It is nice to have the freedom to do this. It is gratifying to put mean-spirited bullies in their place. Money, is to me, a means to an end. It affords me a great deal of liberty, and autonomy. That I don't have to worry about my living expenses, and am secure in my person, place, and property is a source of great peace. This is why poverty, and all of it's attendant ills Must be eradicated...

Story #5:

by Anonymous

You look rich, I act poor.

We both are liars.

Story #6:

by Anonymous

A lot of pressure - especially if you want to be (and are not) self-made.

My father and grand father worked too hard to accumulate all that wealth. They did not join their father's business. They all did their own thing and took the family to the next level generation after generation.

My grand father was almost homeless and retired comfortably with couple of local businesses. My father started with $1,000 in loan and runs a business that does over $100M in sales annually. Every generation provided a better education and life to their kids.

I am 28, doing well in my career with a normal 6 digit salary in the US. It feels good to have the ability to quit my job and chase my passion. However, as my father approaches retirement, I'll need to have my plans figured out. I  feel the need to do something of my own to take our family to the next level.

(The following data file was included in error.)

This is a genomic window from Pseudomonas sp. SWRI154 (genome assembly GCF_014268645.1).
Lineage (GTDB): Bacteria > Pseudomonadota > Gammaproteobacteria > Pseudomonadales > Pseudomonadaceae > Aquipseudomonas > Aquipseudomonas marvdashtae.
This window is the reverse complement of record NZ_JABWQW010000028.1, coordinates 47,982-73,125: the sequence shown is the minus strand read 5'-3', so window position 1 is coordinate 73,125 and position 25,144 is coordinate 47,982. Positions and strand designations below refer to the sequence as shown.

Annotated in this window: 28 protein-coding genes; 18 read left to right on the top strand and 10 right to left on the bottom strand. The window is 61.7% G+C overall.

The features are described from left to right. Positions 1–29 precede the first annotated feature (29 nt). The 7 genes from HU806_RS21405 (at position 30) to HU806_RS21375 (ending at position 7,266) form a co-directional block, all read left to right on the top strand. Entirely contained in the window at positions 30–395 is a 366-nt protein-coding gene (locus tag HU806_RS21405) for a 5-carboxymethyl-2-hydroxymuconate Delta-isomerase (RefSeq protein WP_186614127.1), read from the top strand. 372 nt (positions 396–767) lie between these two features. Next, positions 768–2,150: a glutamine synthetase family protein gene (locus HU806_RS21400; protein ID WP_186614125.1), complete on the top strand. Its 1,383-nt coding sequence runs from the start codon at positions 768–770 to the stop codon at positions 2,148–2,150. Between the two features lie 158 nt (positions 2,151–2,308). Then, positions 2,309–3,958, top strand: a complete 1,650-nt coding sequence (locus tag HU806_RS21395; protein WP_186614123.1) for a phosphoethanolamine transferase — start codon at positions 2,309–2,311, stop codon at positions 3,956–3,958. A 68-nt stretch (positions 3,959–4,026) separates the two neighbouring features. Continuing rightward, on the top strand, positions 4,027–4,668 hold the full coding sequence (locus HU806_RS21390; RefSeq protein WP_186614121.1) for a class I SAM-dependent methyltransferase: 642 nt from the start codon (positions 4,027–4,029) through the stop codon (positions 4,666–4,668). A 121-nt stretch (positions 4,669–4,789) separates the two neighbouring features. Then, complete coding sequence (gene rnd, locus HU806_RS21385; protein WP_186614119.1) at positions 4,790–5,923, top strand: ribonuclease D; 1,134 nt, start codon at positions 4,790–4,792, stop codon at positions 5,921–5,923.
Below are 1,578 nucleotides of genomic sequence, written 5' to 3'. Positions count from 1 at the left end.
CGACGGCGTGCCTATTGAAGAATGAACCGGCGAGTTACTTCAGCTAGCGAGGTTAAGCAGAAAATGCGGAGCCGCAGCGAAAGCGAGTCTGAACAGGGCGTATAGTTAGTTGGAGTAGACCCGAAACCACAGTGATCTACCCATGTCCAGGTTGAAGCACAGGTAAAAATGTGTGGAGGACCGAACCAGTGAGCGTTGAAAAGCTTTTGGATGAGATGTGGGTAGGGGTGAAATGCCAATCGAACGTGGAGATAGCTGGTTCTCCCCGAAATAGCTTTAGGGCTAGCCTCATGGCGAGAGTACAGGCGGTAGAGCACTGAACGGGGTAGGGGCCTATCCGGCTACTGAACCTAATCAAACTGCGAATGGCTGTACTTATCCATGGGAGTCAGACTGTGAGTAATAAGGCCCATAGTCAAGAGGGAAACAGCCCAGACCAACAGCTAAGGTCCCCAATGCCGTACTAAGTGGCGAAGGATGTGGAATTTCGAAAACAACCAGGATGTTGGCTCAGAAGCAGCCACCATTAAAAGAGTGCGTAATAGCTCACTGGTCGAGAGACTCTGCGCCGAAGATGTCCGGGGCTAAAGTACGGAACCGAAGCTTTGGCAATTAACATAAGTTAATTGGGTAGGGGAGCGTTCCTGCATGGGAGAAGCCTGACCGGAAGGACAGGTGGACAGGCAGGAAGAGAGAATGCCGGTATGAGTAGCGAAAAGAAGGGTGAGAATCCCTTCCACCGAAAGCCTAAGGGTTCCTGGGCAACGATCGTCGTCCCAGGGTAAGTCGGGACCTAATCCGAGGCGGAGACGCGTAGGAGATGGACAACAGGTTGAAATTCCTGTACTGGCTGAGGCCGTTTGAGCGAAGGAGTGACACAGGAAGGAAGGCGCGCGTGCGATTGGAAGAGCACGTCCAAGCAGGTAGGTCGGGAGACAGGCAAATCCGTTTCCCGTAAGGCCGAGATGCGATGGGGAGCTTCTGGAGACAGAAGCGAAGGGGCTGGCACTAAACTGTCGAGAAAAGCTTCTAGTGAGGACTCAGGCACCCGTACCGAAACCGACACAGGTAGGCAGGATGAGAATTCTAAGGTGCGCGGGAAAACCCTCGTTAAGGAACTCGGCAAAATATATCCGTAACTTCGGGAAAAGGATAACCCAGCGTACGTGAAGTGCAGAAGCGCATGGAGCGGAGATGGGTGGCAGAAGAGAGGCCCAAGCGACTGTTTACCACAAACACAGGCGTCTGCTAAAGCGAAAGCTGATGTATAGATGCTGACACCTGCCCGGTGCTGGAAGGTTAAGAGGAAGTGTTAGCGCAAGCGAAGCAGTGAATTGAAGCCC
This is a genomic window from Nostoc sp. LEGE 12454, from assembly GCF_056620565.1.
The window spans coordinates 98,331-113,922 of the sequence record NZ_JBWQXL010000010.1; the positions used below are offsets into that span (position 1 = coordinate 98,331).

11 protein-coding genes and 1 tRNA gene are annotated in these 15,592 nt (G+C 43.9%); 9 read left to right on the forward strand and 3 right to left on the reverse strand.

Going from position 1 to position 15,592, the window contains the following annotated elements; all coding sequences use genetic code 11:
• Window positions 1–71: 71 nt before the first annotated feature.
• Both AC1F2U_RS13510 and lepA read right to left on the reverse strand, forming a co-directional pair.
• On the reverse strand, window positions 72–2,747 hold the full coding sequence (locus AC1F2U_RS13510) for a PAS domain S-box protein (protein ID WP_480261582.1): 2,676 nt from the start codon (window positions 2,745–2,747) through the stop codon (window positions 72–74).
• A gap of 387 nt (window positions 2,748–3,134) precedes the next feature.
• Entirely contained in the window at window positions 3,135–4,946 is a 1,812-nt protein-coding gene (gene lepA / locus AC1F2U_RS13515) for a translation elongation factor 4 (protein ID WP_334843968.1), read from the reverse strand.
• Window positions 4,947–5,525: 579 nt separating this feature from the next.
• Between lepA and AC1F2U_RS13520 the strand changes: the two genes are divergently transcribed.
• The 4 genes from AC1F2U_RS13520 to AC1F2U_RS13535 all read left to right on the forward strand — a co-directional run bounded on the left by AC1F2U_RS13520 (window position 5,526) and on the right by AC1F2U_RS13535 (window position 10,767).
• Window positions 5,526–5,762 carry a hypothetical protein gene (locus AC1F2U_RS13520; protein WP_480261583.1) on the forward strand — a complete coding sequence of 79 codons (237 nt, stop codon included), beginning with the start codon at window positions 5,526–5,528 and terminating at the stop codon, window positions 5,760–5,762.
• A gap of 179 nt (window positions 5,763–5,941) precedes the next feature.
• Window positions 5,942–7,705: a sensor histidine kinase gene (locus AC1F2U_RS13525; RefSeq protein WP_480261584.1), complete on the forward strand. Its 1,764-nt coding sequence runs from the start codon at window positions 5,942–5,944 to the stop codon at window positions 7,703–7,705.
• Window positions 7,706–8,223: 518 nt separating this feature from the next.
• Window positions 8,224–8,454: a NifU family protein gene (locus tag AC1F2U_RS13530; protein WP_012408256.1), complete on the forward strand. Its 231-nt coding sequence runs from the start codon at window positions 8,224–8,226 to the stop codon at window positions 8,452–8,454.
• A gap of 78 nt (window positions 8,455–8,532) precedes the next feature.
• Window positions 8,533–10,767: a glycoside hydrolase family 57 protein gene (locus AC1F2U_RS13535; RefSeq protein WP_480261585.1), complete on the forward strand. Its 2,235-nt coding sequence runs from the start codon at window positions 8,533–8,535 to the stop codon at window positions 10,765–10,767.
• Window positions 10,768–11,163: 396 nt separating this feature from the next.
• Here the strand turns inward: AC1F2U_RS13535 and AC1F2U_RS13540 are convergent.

It would suck to be that guy in the family tree where wealth creation stopped and consumption started.

It's not about the money.

(I use an iPhone 5, don't care about fashion labels, drive an 07 model with 100K miles and live a comfortable but low key life.)

It's more about your own significance.


Source: www.quora.com. Link: http://www.quora.com/What-does-it-feel-like-to-be-secretly-rich

Republished with permission, as per Quora's Terms of Service, under the subsection titled, "Quora's Licenses to You".